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ESSEX, MT – A BNSF train derailed about 4 miles west of Essex, MT in a mountainous area amidst cold weather and snow shortly before noon on Wednesday, March 9, 2011.

Blocked tracks and jammed rail cars at the scene of a BNSF train derailment near Essex, MT on Wednesday, Mar 9, 2011. Photo credit: Flathead County Sheriff's Office

Essex is in Flathead County, Montana in the northwestern part of the state near Glacier National Park and about 170 miles northwest of Great Falls.

A total of 19 cars in a 115-car freight train jumped the tracks and caused the Amtak passenger service plus freight train traffic in the area to be delayed until the tracks were cleared. One of the rail cars tumbled downhill and came to rest near the Middle Fork of the Flathead River.

Location of Essex, Montana near the site of the BNSF train derailment that occurred on Wednesday, March 9, 2011.

The train was hauling general merchandise and was enroute from Minneapolis, Minnesota to Pasco, Washington.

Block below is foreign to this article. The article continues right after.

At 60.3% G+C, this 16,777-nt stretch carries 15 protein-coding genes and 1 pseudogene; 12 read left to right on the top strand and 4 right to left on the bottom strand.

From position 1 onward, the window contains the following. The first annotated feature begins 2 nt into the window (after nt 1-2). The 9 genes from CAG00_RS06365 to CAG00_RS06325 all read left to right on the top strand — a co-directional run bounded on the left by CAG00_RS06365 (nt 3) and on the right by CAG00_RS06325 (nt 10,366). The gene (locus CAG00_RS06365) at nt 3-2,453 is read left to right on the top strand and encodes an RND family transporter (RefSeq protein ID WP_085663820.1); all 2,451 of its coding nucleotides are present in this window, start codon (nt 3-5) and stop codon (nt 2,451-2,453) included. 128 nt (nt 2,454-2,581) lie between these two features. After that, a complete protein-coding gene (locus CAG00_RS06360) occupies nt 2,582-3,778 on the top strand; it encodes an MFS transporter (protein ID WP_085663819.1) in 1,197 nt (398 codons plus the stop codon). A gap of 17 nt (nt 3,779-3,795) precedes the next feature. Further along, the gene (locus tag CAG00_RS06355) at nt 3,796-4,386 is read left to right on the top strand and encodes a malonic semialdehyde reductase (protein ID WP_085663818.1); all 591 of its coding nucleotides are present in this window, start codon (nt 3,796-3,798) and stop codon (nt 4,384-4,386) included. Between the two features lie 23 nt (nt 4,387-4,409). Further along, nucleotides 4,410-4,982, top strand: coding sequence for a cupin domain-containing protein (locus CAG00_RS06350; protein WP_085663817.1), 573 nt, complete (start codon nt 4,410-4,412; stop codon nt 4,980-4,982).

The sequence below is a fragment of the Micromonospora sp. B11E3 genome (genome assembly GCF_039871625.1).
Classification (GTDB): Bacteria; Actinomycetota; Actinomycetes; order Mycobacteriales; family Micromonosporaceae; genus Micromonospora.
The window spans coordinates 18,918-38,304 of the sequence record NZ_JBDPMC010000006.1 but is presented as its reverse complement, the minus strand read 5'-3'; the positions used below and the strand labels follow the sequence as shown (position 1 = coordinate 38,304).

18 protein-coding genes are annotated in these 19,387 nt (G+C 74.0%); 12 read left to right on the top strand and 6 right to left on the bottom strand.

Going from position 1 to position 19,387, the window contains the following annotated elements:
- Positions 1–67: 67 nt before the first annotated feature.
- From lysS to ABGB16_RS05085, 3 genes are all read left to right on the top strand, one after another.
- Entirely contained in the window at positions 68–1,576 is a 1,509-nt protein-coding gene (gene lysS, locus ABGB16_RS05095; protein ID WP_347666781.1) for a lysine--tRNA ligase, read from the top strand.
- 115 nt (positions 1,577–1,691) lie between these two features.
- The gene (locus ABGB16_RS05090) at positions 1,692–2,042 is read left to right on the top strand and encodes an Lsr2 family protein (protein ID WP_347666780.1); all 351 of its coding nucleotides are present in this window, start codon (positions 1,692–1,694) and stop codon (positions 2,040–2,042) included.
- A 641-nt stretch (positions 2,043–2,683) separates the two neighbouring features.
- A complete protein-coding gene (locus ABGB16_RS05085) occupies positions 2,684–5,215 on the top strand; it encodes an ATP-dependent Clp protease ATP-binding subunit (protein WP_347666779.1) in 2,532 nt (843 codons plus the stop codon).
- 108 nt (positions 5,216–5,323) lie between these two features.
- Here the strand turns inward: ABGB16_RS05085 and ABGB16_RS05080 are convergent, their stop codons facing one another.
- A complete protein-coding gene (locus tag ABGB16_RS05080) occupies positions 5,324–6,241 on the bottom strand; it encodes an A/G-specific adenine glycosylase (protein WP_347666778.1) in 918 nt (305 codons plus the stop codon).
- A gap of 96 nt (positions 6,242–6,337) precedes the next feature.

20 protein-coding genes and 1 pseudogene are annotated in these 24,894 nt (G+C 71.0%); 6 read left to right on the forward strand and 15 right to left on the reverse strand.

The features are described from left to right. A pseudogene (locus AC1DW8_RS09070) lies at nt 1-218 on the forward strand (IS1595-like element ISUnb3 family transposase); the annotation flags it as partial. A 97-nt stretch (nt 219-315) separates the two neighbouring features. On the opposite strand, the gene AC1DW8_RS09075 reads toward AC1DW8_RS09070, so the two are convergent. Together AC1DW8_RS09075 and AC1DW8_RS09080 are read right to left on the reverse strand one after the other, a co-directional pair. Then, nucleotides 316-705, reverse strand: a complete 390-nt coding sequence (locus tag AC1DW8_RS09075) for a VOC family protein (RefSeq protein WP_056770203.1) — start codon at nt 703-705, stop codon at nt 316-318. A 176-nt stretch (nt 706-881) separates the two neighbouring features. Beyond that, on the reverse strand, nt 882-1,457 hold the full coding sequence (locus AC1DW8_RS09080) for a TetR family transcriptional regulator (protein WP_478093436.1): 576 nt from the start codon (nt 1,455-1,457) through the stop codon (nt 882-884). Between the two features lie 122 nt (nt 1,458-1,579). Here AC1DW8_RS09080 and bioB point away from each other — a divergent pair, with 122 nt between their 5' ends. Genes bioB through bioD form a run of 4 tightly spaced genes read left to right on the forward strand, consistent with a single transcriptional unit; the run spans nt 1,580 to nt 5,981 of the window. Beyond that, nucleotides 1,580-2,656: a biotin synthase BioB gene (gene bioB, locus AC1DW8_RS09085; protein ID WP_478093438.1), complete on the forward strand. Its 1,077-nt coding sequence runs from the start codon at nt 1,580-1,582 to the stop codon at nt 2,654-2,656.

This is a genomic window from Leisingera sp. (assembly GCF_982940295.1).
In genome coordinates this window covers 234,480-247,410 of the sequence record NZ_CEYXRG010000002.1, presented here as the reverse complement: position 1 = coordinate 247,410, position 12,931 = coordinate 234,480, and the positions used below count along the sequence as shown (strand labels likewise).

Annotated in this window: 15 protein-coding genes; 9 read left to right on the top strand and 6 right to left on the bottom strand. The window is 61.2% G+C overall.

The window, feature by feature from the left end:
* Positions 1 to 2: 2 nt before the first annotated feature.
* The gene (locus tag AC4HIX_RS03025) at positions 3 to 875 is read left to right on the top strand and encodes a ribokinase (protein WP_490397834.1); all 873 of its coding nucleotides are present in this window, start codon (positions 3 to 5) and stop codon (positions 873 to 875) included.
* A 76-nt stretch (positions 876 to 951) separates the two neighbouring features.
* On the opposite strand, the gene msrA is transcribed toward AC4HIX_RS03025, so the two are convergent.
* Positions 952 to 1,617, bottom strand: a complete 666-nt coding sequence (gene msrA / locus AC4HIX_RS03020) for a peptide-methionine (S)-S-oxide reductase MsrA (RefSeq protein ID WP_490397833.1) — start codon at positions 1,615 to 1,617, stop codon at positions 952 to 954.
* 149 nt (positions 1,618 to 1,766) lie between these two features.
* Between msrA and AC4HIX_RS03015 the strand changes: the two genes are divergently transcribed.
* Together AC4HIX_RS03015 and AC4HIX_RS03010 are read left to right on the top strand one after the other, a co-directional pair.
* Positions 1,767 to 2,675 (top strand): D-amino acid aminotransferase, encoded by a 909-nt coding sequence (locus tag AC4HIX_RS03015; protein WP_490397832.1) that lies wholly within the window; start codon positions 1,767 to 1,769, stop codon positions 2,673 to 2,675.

No injuries have been reported as a result of the mishap and fortunately, there were no railroad worker injuries. Initially there was some concern by the County Sherrif that hazardous materials could have been involved, but it turned out that this was not the case.

Originally, it was determined by officials from BNSF that the cause of the mishap was due to a rock, mud and snow slide, but was later ruled out. The company has not yet determined the cause of the incident, but it remains under investigation.

According to an article at the website, Sheriff Chuck Curry from the Flathead County Sheriff commented about the incident:

Flathead County Sheriff’s personnel surveyed the wreckage from a helicopter, and it did not appear to have been caused by a snow slide

The article went on to say:

Curry said there has been an elevated concern about avalanches in the corridor because most slopes have been overloaded with snow through most of the winter.

The derailment occurred in an area outside the avalanche-prone zone in the Middle Fork Flathead River corridor.

Equipment was brought in from Havre and Billings to assist with the efforts to reopen the track

Information was also provided in the article by BNSF spokesman, Gus Melonas:

Melonas said some cars were being re-railed and others were being pushed to the side to make room for track repairs.

Reports on the mishap indicate that a 24 hour delay was to be expected to allow time for repair crews to clear the tracks. Crews were hoping to have the tracks cleared, repaired and reopened by Friday at 6 a.m. in the morning.

Published by FELA lawyer Gordon, Elias & Seely, LLP

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